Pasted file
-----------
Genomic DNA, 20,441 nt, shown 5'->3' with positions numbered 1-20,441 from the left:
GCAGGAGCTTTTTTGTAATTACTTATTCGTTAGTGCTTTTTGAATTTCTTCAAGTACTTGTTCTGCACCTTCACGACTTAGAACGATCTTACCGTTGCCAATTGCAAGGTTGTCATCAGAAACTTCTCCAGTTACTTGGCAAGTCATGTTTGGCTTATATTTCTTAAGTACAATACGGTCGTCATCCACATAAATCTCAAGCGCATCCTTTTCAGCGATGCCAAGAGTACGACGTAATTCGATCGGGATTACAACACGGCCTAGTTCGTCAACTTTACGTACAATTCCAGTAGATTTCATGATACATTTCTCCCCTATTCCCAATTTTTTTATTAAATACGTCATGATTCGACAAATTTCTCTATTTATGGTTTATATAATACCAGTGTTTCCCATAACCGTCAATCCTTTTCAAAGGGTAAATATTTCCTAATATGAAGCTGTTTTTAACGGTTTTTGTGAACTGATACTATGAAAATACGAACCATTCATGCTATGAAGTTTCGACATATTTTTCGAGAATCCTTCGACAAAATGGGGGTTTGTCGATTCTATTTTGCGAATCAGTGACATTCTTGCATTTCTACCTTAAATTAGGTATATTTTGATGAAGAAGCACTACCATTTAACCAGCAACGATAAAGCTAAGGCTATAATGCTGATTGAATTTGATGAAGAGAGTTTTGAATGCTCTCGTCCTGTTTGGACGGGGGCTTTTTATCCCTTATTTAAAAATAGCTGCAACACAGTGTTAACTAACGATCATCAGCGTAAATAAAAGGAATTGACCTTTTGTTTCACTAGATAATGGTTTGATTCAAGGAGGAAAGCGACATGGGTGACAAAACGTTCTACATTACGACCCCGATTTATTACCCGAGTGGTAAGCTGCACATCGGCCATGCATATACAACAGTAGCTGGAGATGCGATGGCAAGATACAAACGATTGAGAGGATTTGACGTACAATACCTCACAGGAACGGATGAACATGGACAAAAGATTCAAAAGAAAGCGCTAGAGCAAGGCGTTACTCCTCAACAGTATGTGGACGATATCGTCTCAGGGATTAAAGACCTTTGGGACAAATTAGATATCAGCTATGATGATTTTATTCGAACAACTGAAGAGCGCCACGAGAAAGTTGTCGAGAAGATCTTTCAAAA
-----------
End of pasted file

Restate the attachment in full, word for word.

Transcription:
Genomic DNA, 20,441 nt, shown 5'->3' with positions numbered 1-20,441 from the left:
GCAGGAGCTTTTTTGTAATTACTTATTCGTTAGTGCTTTTTGAATTTCTTCAAGTACTTGTTCTGCACCTTCACGACTTAGAACGATCTTACCGTTGCCAATTGCAAGGTTGTCATCAGAAACTTCTCCAGTTACTTGGCAAGTCATGTTTGGCTTATATTTCTTAAGTACAATACGGTCGTCATCCACATAAATCTCAAGCGCATCCTTTTCAGCGATGCCAAGAGTACGACGTAATTCGATCGGGATTACAACACGGCCTAGTTCGTCAACTTTACGTACAATTCCAGTAGATTTCATGATACATTTCTCCCCTATTCCCAATTTTTTTATTAAATACGTCATGATTCGACAAATTTCTCTATTTATGGTTTATATAATACCAGTGTTTCCCATAACCGTCAATCCTTTTCAAAGGGTAAATATTTCCTAATATGAAGCTGTTTTTAACGGTTTTTGTGAACTGATACTATGAAAATACGAACCATTCATGCTATGAAGTTTCGACATATTTTTCGAGAATCCTTCGACAAAATGGGGGTTTGTCGATTCTATTTTGCGAATCAGTGACATTCTTGCATTTCTACCTTAAATTAGGTATATTTTGATGAAGAAGCACTACCATTTAACCAGCAACGATAAAGCTAAGGCTATAATGCTGATTGAATTTGATGAAGAGAGTTTTGAATGCTCTCGTCCTGTTTGGACGGGGGCTTTTTATCCCTTATTTAAAAATAGCTGCAACACAGTGTTAACTAACGATCATCAGCGTAAATAAAAGGAATTGACCTTTTGTTTCACTAGATAATGGTTTGATTCAAGGAGGAAAGCGACATGGGTGACAAAACGTTCTACATTACGACCCCGATTTATTACCCGAGTGGTAAGCTGCACATCGGCCATGCATATACAACAGTAGCTGGAGATGCGATGGCAAGATACAAACGATTGAGAGGATTTGACGTACAATACCTCACAGGAACGGATGAACATGGACAAAAGATTCAAAAGAAAGCGCTAGAGCAAGGCGTTACTCCTCAACAGTATGTGGACGATATCGTCTCAGGGATTAAAGACCTTTGGGACAAATTAGATATCAGCTATGATGATTTTATTCGAACAACTGAAGAGCGCCACGAGAAAGTTGTCGAGAAGATCTTTCAAAA